First Look: Ice Cream Sandwich (Android 4.0)
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First Look: Ice Cream Sandwich (Android 4.0)

4:52 /

Google's Ice Cream Sandwich operating system gives Android a huge boost, with tons of added features and a spankin'-new look. Come take a tour!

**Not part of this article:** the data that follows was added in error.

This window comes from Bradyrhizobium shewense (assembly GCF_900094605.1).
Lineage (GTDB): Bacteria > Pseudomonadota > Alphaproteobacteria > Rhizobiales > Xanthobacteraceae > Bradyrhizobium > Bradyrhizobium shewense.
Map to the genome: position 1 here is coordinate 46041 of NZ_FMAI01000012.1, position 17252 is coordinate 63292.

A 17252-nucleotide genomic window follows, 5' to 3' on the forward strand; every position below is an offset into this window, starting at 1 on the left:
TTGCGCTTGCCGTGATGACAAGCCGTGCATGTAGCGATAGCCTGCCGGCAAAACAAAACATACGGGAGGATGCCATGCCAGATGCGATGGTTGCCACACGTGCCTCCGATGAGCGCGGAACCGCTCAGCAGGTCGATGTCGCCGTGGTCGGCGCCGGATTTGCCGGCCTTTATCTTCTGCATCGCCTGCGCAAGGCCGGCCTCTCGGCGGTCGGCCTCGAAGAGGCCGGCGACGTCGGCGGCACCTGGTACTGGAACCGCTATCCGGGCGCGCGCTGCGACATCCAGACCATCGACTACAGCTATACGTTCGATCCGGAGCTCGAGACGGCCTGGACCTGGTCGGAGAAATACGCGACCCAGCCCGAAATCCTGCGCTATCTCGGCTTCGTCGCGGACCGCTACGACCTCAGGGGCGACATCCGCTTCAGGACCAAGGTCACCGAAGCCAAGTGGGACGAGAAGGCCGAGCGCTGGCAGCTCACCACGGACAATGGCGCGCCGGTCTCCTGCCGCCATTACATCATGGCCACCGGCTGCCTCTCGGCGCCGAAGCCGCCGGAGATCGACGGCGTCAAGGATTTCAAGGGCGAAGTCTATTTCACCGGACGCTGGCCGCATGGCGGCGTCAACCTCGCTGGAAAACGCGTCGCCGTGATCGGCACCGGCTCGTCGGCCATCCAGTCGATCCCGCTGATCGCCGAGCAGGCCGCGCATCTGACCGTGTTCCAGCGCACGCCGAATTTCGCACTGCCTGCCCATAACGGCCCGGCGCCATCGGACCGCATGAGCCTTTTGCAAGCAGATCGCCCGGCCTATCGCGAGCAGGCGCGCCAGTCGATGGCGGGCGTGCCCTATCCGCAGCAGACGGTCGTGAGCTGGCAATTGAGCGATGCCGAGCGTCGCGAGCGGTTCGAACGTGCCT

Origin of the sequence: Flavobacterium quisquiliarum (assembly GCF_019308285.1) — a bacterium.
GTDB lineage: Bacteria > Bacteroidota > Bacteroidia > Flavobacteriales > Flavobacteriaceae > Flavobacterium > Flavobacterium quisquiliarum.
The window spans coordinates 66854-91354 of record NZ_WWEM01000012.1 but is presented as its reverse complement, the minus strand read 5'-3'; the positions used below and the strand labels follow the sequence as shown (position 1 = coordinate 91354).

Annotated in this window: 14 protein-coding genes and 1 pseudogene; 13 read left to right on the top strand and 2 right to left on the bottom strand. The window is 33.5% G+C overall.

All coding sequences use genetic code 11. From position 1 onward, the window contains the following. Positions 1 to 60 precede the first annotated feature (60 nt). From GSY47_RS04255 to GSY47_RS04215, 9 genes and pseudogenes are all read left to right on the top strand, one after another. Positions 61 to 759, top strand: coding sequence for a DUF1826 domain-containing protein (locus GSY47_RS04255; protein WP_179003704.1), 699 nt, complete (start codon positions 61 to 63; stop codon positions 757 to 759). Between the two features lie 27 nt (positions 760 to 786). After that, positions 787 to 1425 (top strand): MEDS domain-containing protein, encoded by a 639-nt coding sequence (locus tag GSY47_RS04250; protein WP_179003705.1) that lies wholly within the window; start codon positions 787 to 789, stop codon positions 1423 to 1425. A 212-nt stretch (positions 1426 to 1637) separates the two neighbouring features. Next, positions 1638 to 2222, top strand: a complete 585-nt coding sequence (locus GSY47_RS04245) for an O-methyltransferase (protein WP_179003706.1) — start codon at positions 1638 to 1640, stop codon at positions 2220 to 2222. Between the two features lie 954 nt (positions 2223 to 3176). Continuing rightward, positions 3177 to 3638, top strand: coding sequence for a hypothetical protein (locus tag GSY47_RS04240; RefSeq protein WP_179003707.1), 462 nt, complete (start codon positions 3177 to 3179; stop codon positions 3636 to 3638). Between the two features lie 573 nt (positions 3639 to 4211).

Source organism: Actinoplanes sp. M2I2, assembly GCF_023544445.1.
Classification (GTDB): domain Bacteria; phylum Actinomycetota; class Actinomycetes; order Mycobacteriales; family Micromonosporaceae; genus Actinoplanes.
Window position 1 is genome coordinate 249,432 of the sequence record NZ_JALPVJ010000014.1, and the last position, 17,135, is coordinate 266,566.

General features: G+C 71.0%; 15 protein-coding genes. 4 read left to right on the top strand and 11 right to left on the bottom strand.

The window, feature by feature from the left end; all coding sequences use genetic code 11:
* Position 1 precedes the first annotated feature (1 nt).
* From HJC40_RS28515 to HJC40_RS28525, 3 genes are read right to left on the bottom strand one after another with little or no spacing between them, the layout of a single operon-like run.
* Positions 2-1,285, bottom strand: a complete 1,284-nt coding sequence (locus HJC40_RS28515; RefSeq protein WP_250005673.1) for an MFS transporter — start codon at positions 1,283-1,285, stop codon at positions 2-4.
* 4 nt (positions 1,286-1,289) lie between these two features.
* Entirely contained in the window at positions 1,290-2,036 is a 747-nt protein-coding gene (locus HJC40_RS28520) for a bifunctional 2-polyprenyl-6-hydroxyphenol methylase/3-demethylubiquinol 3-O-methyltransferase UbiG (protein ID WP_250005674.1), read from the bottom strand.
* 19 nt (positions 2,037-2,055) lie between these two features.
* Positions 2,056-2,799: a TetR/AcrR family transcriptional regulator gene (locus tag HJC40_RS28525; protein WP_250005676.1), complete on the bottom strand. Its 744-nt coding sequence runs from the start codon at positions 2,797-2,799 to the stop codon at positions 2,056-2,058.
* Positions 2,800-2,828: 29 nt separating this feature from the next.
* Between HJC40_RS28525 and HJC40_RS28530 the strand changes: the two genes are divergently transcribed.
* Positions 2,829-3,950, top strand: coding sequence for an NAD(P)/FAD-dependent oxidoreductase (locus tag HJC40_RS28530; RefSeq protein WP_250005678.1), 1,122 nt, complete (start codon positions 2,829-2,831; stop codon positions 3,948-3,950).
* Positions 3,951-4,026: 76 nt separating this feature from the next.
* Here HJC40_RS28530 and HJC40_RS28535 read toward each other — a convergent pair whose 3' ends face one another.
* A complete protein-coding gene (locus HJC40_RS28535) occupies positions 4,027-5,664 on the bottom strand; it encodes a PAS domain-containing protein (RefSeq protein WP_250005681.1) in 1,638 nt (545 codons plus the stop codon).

It is finally here, the next version of Android which is better known as Ice Cream Sandwich. And guess what, it is enormous. I'm Jessica Dolcourt for CNET and I'm gonna show you around. Okay, well, I can't show you everything because we don't have half an hour, but I will hit the high points. First of all, there's the interface. Google has pretty much reworked almost every single element making it look really fresh but also familiar. Since one of the goals was creating one single operating system for tablets and smartphones, there are a lot of elements from the tablet-focused Honeycomb OS in here like the new on-screen navigational controls. Ice Cream Sandwich loses the search and menu navigation buttons but it gains a button to see most recent programs just like in Honeycomb. Search is definitely more prominent as well and Google has tried to do away with needing a menu. You can launch voice controls from the microphone button in the search bar. Menu buttons, by the way, now look like a 3-dot colon. Folders are another new feature. As an iOS, you just drag and drop icons on top of one another to create a new folder. There are 5 icons on the bottom of the home screens and you can customize these 2 just by dragging and dropping them off and on. The notifications tray looks really beautiful now and you can swipe away notifications that you no longer want to see. That's sort of a new hidden feature. The app tray looks pretty similar as before, but now it also holds widgets that you can drag and drop to the home screens and even resize. I personally think that the widgets portion looks a little bit cluttered and the grid indicators are really confusing if you don't know what they're there for. I do like the Android Market button that you can access from any screen within the app tray. Google has also completely reworked how it handles contacts. The entire look and feel of the app is new but so is how you use it. The keys are at the top of your buddy's contact image to call, text or e-mail. When you dial, the phone goes into full-screen mode which looks cool but it doesn't really fit into the aesthetic of the home screens. And when you get an incoming call, you can drag the ring over one of 3 icons to either answer, hang up, or send a text. Gmail gets some really needed enhancements as well. There are new graphics, of course, but also some neat touches and a really clean and logical interface. For example, when you start typing a name, Google will autosuggest the address and include your friend's photos as well. The menu bar makes it really easy to add attachments and get to settings and there are some really great spell-check features too. Plus you can simply drag and drop selected text now, not just press buttons to cut and paste. The camera app also got a makeover and the biggest change is that panorama mode is now front and center. I'm not really sure that this is necessary, but it is a nice feature to have regardless. It worked smoothly in my tests too. But even better in my opinion is the gallery, which gets new icons for easily sharing photos and it gets a full suite of editing tools and those can reduce red-eye, sharpen, straighten, crop, correct color and also add effects. The video tool lets you do time laps now, which is very cool, and it also adds some silly effects which are fine but also frankly very creepy. There are also some wacky and sort of impractical backgrounds that you can superimpose onto your videos for an extra laugh. The one thing I don't like about the gallery is how cluttered and visually busy the tiles are when you're looking at your pictures or screenshots. And I wish there was more space between them because my eyes are frankly just going a little bit nuts trying to find the photo I want amidst all of this. Now I know that what you really wanna know about is unlocking the phone with your face. Google admits that face unlock isn't the most secure especially because a doppelganger of yours or a photo of you will also unlock the phone. But it is cool to see facial recognition implemented in Android, but seriously, it's more of a conversational piece than anything else. I'm sure that you also want to know about Android Beam which uses a radio frequency standard called NFC to pass information from one compatible phone to another. Since all I have is the one phone right here, I have not been able to test this feature at the moment. So, overall, Ice Cream Sandwich is a really huge update that touches almost all of the attributes of the Android. It's powerful and yes, it succeeds in many, many areas. However, there is a little bit of discord when it comes to some of the graphical themes that I think can be a little confusing. And honestly, it shouldn't be there as part of a polished and mature operating system. I also think that Ice Cream Sandwich will look even better on a tablet than it does on a phone. So, Google has a little bit of work to do, but this really is a serious step up into Android adulthood. I'm Jessica Dolcourt. You can read the full review of Ice Cream Sandwich and the Galaxy Nexus smartphone on CNET.com.

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